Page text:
Canada's federal government recently issued an inferior vena cava filter (IVC filter) safety alert warning patients and physicians about associated complications. After receiving 121 reports of serious complications, Health Canada's IVC filter safety alert has encouraged physicians to remove the devices within 30 days of implantation.
IVC filters have become a global safety concern following hundreds of reported injuries. Health Canada, the agency charged with safeguarding the nation’s public health, is equivalent to the United States Food and Drug Administration (FDA).
While the FDA initially released an IVC filter safety alert in 2010, the agency has issued multiple safety communications about the failed medical devices.
About IVC Filters
IVC filters are metallic, spider-like devices implanted in the inferior vena cava vein to catch blood clots and prevent migration to the lung. Some filters are considered permanent, whereas others are intended to be retrievable.
The medical device can cause life-threatening complications, including device migration/fracture, vein/organ perforation, and cardiac endangerment. IVC filters may also increase the risk of pulmonary embolism, a condition the device is intended to mitigate.
As described by Health Canada, complications linked to IVC filters include:
- Vein perforation
- Vein thrombosis
- Filter fracture
- Fragment embolization
- Intracardiac migration
- Cardiac perforation
- Cardiac tamponade
IVC Filter Safety Alert
On July 25, 2016, Heath Canada contacted medical professionals to provide information about generalized IVC product dangers. After a clinical review, Health Canada has released recommendations encouraging physicians to take action.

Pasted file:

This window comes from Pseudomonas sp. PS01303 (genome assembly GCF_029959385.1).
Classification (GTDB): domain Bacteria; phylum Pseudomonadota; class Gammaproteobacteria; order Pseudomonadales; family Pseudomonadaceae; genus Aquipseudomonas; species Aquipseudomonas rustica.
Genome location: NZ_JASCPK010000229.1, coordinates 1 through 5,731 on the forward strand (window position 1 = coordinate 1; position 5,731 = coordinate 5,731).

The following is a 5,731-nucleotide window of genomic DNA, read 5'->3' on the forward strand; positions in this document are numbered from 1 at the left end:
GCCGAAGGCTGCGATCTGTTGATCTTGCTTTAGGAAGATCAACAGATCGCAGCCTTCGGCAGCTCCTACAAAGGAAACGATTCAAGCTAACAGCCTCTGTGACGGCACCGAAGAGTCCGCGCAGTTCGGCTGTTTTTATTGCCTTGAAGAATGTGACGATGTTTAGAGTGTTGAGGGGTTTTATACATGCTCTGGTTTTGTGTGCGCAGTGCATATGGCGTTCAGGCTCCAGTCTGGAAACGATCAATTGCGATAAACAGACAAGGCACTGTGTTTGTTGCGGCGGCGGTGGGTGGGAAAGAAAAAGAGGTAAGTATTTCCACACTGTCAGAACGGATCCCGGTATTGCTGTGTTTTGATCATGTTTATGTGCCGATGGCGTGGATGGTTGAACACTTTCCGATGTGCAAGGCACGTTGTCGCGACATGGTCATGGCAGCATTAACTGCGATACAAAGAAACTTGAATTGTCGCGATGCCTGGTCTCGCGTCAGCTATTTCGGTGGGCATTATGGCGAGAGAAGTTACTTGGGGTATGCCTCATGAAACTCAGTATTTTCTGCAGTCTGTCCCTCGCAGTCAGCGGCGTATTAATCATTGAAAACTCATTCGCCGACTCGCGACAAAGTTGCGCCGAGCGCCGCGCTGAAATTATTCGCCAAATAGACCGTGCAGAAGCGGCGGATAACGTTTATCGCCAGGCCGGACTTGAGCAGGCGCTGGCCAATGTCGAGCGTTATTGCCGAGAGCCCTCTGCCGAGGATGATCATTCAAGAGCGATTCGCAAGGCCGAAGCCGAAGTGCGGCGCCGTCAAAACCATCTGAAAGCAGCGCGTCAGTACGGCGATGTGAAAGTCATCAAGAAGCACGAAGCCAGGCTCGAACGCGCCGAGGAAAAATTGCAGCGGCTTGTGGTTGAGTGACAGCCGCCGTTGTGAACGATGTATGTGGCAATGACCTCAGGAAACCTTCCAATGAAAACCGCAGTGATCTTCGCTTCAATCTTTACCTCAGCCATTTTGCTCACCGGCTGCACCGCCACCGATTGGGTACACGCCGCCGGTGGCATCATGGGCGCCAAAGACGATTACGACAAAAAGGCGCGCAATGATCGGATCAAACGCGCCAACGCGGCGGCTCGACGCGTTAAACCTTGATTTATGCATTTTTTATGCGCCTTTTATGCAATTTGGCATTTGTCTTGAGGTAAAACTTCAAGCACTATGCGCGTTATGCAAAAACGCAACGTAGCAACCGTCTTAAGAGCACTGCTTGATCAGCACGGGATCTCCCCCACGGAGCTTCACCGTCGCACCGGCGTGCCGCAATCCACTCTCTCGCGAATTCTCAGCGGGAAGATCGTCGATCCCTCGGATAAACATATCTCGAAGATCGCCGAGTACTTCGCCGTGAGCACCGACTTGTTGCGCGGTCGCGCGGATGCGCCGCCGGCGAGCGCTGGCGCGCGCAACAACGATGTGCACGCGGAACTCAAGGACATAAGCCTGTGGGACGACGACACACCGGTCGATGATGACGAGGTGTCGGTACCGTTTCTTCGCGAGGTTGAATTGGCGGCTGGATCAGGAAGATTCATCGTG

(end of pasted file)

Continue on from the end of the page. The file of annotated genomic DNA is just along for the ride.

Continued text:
"Although there have been numerous clinical studies of IVC filters, there are only two randomized controlled trials (RCTs) of IVC filter use," according to the alert. "Results from these two RCTs do not support the use of IVC filters in patients who can be treated with anticoagulation."
Health Canada has informed hospitals to identify patients with retrievable IVC filters. Medical professionals are encouraged to develop strategies for removing IVC filters, especially after the risk of PE has subsided. The alert specifically involves patients who received an IVC filter implant between 2003 and 2016.
In addition to contacting hospitals and implantation facilities, the agency is reaching out to at-risk patients with official warning letters to ensure an understanding of follow-up procedures.
Health Canada has taken precautions to help citizens affected by the flawed medical devices, which have been implanted in more than 250,000 people, stating, "Health Canada is working with the manufacturers of IVC filters to continue to monitor the post-market safety and effectiveness of IVC filters in Canada as well as worldwide.”